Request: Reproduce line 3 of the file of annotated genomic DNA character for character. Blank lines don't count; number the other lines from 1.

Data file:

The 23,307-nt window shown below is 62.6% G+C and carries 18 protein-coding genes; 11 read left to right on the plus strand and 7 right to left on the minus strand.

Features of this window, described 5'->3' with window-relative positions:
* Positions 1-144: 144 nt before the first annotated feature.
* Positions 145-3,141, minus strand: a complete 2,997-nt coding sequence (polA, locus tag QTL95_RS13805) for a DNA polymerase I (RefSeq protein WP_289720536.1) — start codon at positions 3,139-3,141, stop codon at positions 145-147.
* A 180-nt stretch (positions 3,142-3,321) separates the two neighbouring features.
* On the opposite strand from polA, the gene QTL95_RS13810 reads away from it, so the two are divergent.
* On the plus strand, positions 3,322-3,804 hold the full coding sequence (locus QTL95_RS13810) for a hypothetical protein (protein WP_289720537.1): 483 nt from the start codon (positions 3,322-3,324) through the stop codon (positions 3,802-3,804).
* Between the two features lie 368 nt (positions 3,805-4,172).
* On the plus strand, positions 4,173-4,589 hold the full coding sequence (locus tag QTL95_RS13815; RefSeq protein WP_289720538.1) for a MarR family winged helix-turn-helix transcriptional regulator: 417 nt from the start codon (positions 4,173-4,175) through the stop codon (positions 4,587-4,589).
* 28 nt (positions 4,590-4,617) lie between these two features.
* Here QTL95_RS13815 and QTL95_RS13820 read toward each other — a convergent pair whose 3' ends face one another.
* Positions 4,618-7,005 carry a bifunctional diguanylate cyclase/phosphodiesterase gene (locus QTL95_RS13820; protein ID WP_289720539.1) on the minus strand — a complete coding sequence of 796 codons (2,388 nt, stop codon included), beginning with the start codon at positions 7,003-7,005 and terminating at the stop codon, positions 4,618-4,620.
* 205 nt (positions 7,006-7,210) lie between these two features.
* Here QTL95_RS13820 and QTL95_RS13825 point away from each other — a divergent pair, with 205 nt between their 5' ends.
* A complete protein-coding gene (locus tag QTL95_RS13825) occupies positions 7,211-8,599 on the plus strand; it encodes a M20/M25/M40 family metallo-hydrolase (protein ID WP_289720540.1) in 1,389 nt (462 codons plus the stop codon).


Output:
* Positions 1-144: 144 nt before the first annotated feature.